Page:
current date & time from Fortran

current date & time from Fortran

Post by Jim Jennin » Wed, 29 Apr 1992 05:37:26



Is there an easy way to get the current system time & date in
Fortran on an RS/6000 running AIX 3.1.5?  The closest thing I can
find in the Fortran manuals is MCLOCK which returns cpu time.
The FAQ list doesn't seem to have anything about it.

It would also be nice to get the current time in ticks or
milliseconds (or something like it) for the purpose of setting the
seed of a random number generator.

I will write the C interfaces if I have too, I was just wondering
if there was an easier way that I have missed.

....................................................................
Jim Jennings   Voice: (214) 754-6922   ARCO Exploration and    Plano

Disclamer:  Don't blame my employer for any dumb things I might say.

 
 
 

current date & time from Fortran

Post by Lawrence R. Do » Fri, 08 May 1992 10:25:15


  Jim> Article-I.D.: Arco.1992Apr27.203726.22775

  Jim> Is there an easy way to get the current system time & date in
  Jim> Fortran on an RS/6000 running AIX 3.1.5?  The closest thing I can
  Jim> find in the Fortran manuals is MCLOCK which returns cpu time.
  Jim> The FAQ list doesn't seem to have anything about it.

Jim,

Here is my version of FDATE() for the RS6000.  I wrote it to emulate
the FDATE routine of Sun f77. You can use IEpoch for the current
number of seconds since "the epoch."

                   Share and Enjoy,
                            Larry

................... Cut Along Dotted Line ...................
      Program Main

      External FDATE

        Character FDATE*24

      Write(*,'(A24)') FDATE()

      End

C---------------------------------------------------------------------C
C     FDATE() hack for RS6000                                         C
C     Returns character string of length 24 containing date           C
C     Usage: FDATE()                                                  C
C     LRD - Tue Mar 10 14:25:08 PST 1992                              C
C---------------------------------------------------------------------C

      Function FDATE()

      Implicit None

C     < VALUE

        Character*24 FDATE

C     < LOCAL

        Integer*4 SinceEpoch, IEpoch, IAddress, ith

        Character String(26)*1

        External TIME, CTIME

          Integer*4 TIME, CTIME

C     < The TIME subroutine returns the value of time in seconds since
C     < Epoch, (i.e., 00:00:00 GMT, January 1, 1970).  It is assigned
C     < to the integer variable SinceEpoch.  The variable IEpoch also
C     < contains the value of the number of seconds since Epoch.

      IEpoch = TIME(SinceEpoch)

C     < The ctime subroutine converts a time value pointed to by the
C     < Clock parameter, which represents the time in seconds since
C     < 00:00:00 Greenwich Mean Time (GMT), January 1, 1970, into a
C     < 26-character string in the following form:
C     <
C     <     Sun Sep 16 01:03:52 1973\n\0
C     <
C     < where \n is a newline and \0 is the ubiquitous null character
C     < that C requires to terminate all strings.  The variable
C     < IAddress contains the address of the character string created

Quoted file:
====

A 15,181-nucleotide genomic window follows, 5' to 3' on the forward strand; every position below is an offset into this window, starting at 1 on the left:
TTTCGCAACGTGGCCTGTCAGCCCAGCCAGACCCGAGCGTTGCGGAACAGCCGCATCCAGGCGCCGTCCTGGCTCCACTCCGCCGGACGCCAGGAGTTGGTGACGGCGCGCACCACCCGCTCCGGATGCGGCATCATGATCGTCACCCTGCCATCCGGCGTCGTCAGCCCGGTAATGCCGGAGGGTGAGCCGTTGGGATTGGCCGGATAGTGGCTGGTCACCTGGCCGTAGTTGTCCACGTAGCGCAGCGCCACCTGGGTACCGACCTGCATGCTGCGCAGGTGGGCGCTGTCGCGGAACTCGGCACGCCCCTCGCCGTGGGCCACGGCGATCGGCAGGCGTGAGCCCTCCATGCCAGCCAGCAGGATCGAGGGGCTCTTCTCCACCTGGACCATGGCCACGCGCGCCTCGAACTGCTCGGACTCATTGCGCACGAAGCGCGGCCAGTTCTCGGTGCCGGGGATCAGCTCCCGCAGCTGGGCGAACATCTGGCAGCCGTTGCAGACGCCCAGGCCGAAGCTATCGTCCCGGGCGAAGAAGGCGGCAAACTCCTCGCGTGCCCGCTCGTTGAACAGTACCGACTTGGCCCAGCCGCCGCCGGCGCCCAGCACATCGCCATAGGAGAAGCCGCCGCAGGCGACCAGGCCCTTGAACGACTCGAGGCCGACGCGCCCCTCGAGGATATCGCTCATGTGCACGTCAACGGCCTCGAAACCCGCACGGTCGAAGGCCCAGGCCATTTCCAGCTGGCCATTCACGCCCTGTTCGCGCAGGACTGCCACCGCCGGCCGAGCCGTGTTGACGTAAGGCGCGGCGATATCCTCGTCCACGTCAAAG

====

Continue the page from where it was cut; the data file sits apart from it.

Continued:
C     < by ctime.

      IAddress = CTIME(SinceEpoch)

C     < Convert this address to a character string.  Note:
C     < %VAL(foobar) will return the contents of address foobar.
C     < String is a 26 element array with each element a character of
C     < length one.

      Call ADDRESS_TO_STRING( %VAL(IAddress), String, 26 )

C     < Extract the date from string String.  We do not want the
C     < end-of-line or the null characters. We do this with a do-loop
C     < because string is an array and FDATE is a plain character
C     < string.  These are different in FORTRAN (but identical in C).

      do ith = 1, 24
        FDATE(ith:ith) = String(ith)
      end do

      Return
      End

C---------------------------------------------------------------------C
C     The routine ADDRESS_TO_STRING is utterly stupid and should
C     perhaps be called 'COPY.'  The trick is that FDATE calls it by
C     value, passing the address, and picks the result by reference,
C     allowing access of the array.  Maybe there is a smarter way of
C     doing this, without the need of generating a new copy of the
C     data?
C---------------------------------------------------------------------C

      Subroutine ADDRESS_TO_STRING( Address, Array, N )

      Implicit None

C     < PASSED

        Integer*4 N

        Character*1 ADDRESS(N), ARRAY(N)

C     < LOCAL

        Integer ith

      Do ith= 1, N
        Array(ith) = Address(ith)
      End Do

      Return
      End
................... Cut Along Dotted Line ...................
--
                            Larry


 
 
 

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Hi,

I hope i can drop my question about Linux shell programming here?

I'm writing a script in bash to find files. I'm using the slocate
programm, which is being runned every hour using a cron job, to create
it's database.

Now i want to know how long it is ago that the database has been
recreated. Zo i need to check the date and time from that file and
compare it with the current date and time. I know there must be easy to
do but i can't find the trick to do it.

Maikel van Gorkom

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